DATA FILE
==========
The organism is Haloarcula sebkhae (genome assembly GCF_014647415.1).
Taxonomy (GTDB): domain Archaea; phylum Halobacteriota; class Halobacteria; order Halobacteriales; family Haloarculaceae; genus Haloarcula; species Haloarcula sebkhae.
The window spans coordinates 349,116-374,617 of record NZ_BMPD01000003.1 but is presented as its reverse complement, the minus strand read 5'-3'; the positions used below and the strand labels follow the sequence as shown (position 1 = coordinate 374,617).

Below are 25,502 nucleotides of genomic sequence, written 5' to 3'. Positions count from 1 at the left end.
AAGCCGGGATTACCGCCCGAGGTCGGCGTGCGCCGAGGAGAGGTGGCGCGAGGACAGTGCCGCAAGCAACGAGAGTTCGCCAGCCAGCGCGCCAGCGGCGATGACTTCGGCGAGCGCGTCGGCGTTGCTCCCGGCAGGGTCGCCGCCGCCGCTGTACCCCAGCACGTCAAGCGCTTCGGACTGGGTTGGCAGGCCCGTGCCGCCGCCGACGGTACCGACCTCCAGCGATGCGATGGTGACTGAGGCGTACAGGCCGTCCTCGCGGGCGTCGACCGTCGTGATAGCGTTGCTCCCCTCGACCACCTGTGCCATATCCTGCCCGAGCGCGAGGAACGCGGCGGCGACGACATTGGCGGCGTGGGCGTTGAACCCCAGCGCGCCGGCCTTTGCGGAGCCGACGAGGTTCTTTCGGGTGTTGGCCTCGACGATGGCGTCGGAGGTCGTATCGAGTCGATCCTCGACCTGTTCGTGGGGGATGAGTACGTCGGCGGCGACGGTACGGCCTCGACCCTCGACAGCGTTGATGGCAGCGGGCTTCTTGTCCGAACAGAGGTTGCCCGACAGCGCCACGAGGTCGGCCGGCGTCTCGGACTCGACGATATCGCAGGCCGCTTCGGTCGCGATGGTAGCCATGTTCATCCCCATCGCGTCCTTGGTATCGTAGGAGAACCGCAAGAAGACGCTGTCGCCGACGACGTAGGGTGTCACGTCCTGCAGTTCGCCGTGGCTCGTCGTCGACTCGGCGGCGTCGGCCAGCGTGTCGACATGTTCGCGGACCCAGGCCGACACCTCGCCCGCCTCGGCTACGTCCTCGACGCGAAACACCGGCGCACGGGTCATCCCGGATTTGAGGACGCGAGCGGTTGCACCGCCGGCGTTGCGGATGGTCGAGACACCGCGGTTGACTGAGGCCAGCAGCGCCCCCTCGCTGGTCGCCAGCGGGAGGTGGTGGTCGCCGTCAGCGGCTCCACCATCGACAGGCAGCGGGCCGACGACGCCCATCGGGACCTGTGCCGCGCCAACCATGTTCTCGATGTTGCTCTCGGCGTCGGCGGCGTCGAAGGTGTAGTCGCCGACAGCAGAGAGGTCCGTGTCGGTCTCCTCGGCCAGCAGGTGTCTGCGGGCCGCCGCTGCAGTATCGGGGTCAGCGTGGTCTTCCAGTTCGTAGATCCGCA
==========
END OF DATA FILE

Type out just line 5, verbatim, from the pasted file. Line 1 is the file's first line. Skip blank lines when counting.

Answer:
AAGCCGGGATTACCGCCCGAGGTCGGCGTGCGCCGAGGAGAGGTGGCGCGAGGACAGTGCCGCAAGCAACGAGAGTTCGCCAGCCAGCGCGCCAGCGGCGATGACTTCGGCGAGCGCGTCGGCGTTGCTCCCGGCAGGGTCGCCGCCGCCGCTGTACCCCAGCACGTCAAGCGCTTCGGACTGGGTTGGCAGGCCCGTGCCGCCGCCGACGGTACCGACCTCCAGCGATGCGATGGTGACTGAGGCGTACAGGCCGTCCTCGCGGGCGTCGACCGTCGTGATAGCGTTGCTCCCCTCGACCACCTGTGCCATATCCTGCCCGAGCGCGAGGAACGCGGCGGCGACGACATTGGCGGCGTGGGCGTTGAACCCCAGCGCGCCGGCCTTTGCGGAGCCGACGAGGTTCTTTCGGGTGTTGGCCTCGACGATGGCGTCGGAGGTCGTATCGAGTCGATCCTCGACCTGTTCGTGGGGGATGAGTACGTCGGCGGCGACGGTACGGCCTCGACCCTCGACAGCGTTGATGGCAGCGGGCTTCTTGTCCGAACAGAGGTTGCCCGACAGCGCCACGAGGTCGGCCGGCGTCTCGGACTCGACGATATCGCAGGCCGCTTCGGTCGCGATGGTAGCCATGTTCATCCCCATCGCGTCCTTGGTATCGTAGGAGAACCGCAAGAAGACGCTGTCGCCGACGACGTAGGGTGTCACGTCCTGCAGTTCGCCGTGGCTCGTCGTCGACTCGGCGGCGTCGGCCAGCGTGTCGACATGTTCGCGGACCCAGGCCGACACCTCGCCCGCCTCGGCTACGTCCTCGACGCGAAACACCGGCGCACGGGTCATCCCGGATTTGAGGACGCGAGCGGTTGCACCGCCGGCGTTGCGGATGGTCGAGACACCGCGGTTGACTGAGGCCAGCAGCGCCCCCTCGCTGGTCGCCAGCGGGAGGTGGTGGTCGCCGTCAGCGGCTCCACCATCGACAGGCAGCGGGCCGACGACGCCCATCGGGACCTGTGCCGCGCCAACCATGTTCTCGATGTTGCTCTCGGCGTCGGCGGCGTCGAAGGTGTAGTCGCCGACAGCAGAGAGGTCCGTGTCGGTCTCCTCGGCCAGCAGGTGTCTGCGGGCCGCCGCTGCAGTATCGGGGTCAGCGTGGTCTTCCAGTTCGTAGATCCGCA